Clearly, however, Nikkhah has not waived his right to have his net worth considered in assessing the appropriate amount of a civil penalty under former Section 6(d). Consequently, we cannot endorse the Division's request that we assess a $200,000 civil money penalty because it is appropriate to the gravity of Nikkhah's violations.22

CONCLUSION


For the reasons stated above, this case is remanded to the ALJ for supplemental proceedings consistent with the guidance in this decision

IT IS SO ORDERED.

By the Commission (Chairman RAINER and Commissioners HOLUM, SPEARS, NEWSOME and ERICKSON).

Jean A. Webb
Secretary of the Commission
Commodity Futures Trading Commission

Dated: September 26, 2000


1 In re Nikkhah, [Current Transfer Binder] Comm. Fut. L. Rep. (CCH) 28,129 (CFTC May 12, 2000) ("Nikkhah I"). Our decision in Nikkhah I resolved liability issues raised by the parties' cross appeals and determined that a cease and desist order and 10-year trading prohibition were appropriate sanctions for the violations established on the record.

2 This is the effective date of the Futures Trading Practices Act of 1992, P.L. 102-546, 106 Stat. 3590 ("FTPA"). The FTPA altered both former Section 6(b)'s formula for determining the maximum civil money penalty that we can impose on a particular respondent and former Section 6(d)'s list of factors we must consider in determining the amount of a civil money penalty appropriate for that respondent.

3 In Nikkhah I we indicated that in assessing civil money penalties, we consider evidence of either respondent's net worth or the size of respondent's business and ability to continue in business "when some or all of the conduct at issue took place prior to October 29, 1992." This statement requires clarification in two respects. First, we should have referred to October 28, 1992 rather than October 29, 1992. More importantly, we should have made it clear that the Division does not have any burden of proof on these factors if a respondent's conduct occurred after October 28, 1992. Given the circumstances at issue in this case, we need not determine to what degree we will consider evidence relating to respondents' net worth or the size of respondents' business and ability to continue in business when most of the conduct at issue in a proceeding occurred after October 28, 1992.

4 As we noted in Nikkhah I, the factors we look to in assessing gravity generally include: (1) the underlying conduct's relationship to the core provisions of the Act; (2) whether the violations were knowing or unintentional; (3) whether respondent cooperated with the authorities when the violations were discovered or otherwise sought to ameliorate the harm flowing from the violations; and (4). factors relevant to a meaningful estimate of the negative consequences flowing from the violative conduct, such as (a) whether the violative conduct was isolated or continuous, (b) the length of time the violative conduct continued, (c) the number of customers affected, (d) the financial benefit to respondent, and (e) the financial harm to customers.

5 For example, at the time a proceeding is commenced a respondent may be registered as a floor broker and enter trades on a futures exchange for both customers and his own account. Clearly, at the time the proceeding is commenced such a respondent's primary business involves use of the markets regulated by the Commission. If, however, the presiding ALJ concludes that the record shows that respondent violated Section 4b of the Act by cheating his customers, and then concludes that a registration revocation and trading prohibition are appropriate non-monetary sanctions, there is no longer any basis for believing that respondent's primary business involves use of the markets regulated by the Commission. In such circumstances, it would be absurd to focus the determination of the amount of respondent's civil money penalty on either the size of his soon to be defunct business or his ability to continue operating his soon to be defunct business.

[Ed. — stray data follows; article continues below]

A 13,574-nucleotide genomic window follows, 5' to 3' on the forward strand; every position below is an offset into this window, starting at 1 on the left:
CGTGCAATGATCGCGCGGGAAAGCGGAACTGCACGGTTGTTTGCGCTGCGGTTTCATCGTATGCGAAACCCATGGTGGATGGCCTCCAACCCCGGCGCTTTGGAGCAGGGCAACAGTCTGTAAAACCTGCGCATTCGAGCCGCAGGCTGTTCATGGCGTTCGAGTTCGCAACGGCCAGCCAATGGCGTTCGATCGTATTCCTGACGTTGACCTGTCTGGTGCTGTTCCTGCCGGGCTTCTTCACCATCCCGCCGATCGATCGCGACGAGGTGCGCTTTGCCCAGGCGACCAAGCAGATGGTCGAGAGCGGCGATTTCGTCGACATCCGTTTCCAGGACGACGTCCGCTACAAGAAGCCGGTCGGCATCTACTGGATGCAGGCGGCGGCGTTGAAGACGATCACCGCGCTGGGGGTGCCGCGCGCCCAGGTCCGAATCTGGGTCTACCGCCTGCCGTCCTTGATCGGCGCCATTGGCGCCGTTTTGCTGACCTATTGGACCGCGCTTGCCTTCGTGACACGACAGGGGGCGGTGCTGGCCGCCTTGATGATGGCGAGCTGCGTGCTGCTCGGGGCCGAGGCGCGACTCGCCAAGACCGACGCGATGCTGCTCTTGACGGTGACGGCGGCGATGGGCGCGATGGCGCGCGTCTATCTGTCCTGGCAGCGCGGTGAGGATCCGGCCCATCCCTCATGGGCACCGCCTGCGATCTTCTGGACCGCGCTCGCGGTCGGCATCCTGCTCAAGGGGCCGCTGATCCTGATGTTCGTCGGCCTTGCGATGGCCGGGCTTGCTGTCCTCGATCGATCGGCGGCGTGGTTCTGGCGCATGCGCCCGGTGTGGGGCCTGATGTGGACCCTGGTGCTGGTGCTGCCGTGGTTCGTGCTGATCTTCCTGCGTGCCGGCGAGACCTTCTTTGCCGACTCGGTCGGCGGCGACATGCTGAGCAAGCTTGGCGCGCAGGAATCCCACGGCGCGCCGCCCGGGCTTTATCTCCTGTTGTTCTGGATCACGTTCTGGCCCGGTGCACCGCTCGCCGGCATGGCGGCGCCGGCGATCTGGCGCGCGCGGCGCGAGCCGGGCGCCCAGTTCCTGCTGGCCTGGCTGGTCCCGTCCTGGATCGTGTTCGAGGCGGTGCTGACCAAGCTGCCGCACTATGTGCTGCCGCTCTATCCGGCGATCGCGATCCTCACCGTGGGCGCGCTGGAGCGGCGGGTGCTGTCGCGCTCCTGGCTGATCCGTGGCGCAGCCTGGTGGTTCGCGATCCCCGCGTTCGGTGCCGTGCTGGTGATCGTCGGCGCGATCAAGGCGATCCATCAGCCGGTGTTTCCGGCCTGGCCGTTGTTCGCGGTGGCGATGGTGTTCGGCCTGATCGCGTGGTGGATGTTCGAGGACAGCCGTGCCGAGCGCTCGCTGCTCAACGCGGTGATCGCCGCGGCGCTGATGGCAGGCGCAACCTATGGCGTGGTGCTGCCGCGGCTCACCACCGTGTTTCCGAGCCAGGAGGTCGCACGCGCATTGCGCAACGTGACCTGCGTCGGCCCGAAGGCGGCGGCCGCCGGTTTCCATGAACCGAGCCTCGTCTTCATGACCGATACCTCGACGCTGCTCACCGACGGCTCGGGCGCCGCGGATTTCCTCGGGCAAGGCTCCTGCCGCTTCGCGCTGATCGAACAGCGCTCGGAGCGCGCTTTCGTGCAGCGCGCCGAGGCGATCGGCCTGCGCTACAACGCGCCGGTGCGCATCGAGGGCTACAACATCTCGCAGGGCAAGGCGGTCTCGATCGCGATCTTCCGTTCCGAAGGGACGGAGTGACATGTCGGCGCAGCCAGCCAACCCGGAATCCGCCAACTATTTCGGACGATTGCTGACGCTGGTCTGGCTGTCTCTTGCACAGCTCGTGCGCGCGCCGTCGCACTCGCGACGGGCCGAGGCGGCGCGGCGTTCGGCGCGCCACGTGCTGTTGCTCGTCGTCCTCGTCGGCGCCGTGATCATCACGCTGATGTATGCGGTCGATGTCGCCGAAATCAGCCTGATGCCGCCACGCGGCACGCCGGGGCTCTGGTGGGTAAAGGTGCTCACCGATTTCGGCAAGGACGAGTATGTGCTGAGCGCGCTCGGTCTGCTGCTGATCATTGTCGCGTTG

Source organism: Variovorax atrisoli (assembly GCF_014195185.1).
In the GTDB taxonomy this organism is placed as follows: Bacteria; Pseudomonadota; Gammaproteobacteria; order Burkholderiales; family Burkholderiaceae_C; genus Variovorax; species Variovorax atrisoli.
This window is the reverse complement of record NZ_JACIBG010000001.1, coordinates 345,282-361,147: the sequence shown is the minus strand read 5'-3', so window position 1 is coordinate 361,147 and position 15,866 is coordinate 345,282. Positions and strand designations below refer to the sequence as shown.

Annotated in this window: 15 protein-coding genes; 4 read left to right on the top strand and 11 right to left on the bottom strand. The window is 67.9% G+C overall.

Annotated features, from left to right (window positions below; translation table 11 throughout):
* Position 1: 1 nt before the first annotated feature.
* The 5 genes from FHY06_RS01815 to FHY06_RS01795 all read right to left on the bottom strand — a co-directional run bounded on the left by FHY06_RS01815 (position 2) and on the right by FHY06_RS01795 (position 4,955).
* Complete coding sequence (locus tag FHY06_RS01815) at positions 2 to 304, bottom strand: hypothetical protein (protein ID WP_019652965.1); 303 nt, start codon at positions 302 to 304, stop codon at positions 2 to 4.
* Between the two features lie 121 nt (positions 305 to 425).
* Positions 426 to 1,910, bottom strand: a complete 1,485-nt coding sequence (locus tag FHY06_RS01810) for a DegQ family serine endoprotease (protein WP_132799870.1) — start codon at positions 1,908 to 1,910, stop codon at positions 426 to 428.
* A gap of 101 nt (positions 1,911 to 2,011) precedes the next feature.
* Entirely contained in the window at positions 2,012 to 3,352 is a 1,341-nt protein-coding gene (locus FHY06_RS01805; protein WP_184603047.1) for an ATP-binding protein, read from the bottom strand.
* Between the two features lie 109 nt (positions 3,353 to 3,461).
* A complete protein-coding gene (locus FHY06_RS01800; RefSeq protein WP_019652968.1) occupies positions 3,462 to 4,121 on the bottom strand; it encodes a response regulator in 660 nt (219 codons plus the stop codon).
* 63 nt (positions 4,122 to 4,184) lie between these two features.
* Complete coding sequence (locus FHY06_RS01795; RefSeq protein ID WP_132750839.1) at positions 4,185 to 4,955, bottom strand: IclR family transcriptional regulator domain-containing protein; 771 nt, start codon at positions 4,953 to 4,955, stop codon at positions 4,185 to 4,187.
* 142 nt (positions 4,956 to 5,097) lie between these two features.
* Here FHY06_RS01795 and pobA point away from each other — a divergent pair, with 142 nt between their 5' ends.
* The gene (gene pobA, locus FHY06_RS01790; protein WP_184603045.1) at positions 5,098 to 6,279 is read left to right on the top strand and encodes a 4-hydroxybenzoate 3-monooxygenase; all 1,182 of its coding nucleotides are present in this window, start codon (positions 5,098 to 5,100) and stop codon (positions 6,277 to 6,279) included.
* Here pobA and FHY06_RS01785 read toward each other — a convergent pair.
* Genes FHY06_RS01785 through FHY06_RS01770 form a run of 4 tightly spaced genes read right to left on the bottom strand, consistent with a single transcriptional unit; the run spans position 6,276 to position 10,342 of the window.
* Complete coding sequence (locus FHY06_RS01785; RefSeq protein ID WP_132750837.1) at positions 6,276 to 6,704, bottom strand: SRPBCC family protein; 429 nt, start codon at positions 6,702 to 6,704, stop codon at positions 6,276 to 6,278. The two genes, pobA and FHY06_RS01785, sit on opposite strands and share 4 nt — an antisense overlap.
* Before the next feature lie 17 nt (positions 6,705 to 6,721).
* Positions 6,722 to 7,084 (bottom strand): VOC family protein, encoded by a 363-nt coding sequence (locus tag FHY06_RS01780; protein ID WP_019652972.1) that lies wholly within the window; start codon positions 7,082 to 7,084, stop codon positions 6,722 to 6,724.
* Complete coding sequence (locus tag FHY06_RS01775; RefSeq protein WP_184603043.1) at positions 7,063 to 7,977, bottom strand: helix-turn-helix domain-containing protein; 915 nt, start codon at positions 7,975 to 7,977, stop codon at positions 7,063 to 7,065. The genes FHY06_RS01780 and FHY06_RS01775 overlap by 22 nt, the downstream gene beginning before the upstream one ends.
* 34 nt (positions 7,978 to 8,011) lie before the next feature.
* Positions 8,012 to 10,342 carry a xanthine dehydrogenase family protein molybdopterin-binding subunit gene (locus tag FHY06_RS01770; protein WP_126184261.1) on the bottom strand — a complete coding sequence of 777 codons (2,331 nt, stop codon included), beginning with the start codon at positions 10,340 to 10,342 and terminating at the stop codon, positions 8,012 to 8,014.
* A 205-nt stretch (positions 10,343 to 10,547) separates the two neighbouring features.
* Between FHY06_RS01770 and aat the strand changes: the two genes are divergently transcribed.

To avoid this absurdity, Commission precedent recognizes that when continuation of a respondent's former business is incompatible with the non-monetary sanctions imposed, the focus of the civil money penalty analysis under former Section 6(d) should be on gravity and net worth. See, e.g., In re Lincolnwood Commodities, Inc, [1982-1984 Transfer Binder] Comm. Fut. L. Rep. (CCH) 21,986 at 28,260 (CFTC Jan. 31, 1984) . But see Slusser, 210 F.3d at 787 (suggesting that the Commission must consider the size of a corporation's business and ability to continue in business in calculating a civil money penalty when the record established that the business in question required registration, the Commission had revoked the registration, and the court had affirmed that sanction).

6 This is especially true for respondents who have been or may be subject to court or reparations actions due to customer losses caused by their fraudulent conduct. Such respondents have substantial incentives to hide assets, inflate liabilities, and to forestall or delay any inquiry into their financial circumstances.

7 The Commission's second response was to request that Congress eliminate all the mandatory factors from Section 6(d) other than gravity. Current Section 6(c) of the Act reflects Congress' agreement with this approach.

8 In Rothlin, the Commission recognized that the linchpin of an appropriate process was notice of two factors: (1) the probability of a civil money penalty, and (2) the procedures by which a respondent might avail himself of the protections of former Section 6(d). Rothlin at 27,573.

9 The court emphasized that as the proponent of the order assessing the civil monetary penalty, the Division "was required to produce evidence that the penalty was reasonable," and that the Commission's view that the statutory criteria applied only if respondent raised the issue of his net worth was "contrary to the language of the statute." Id at 1409.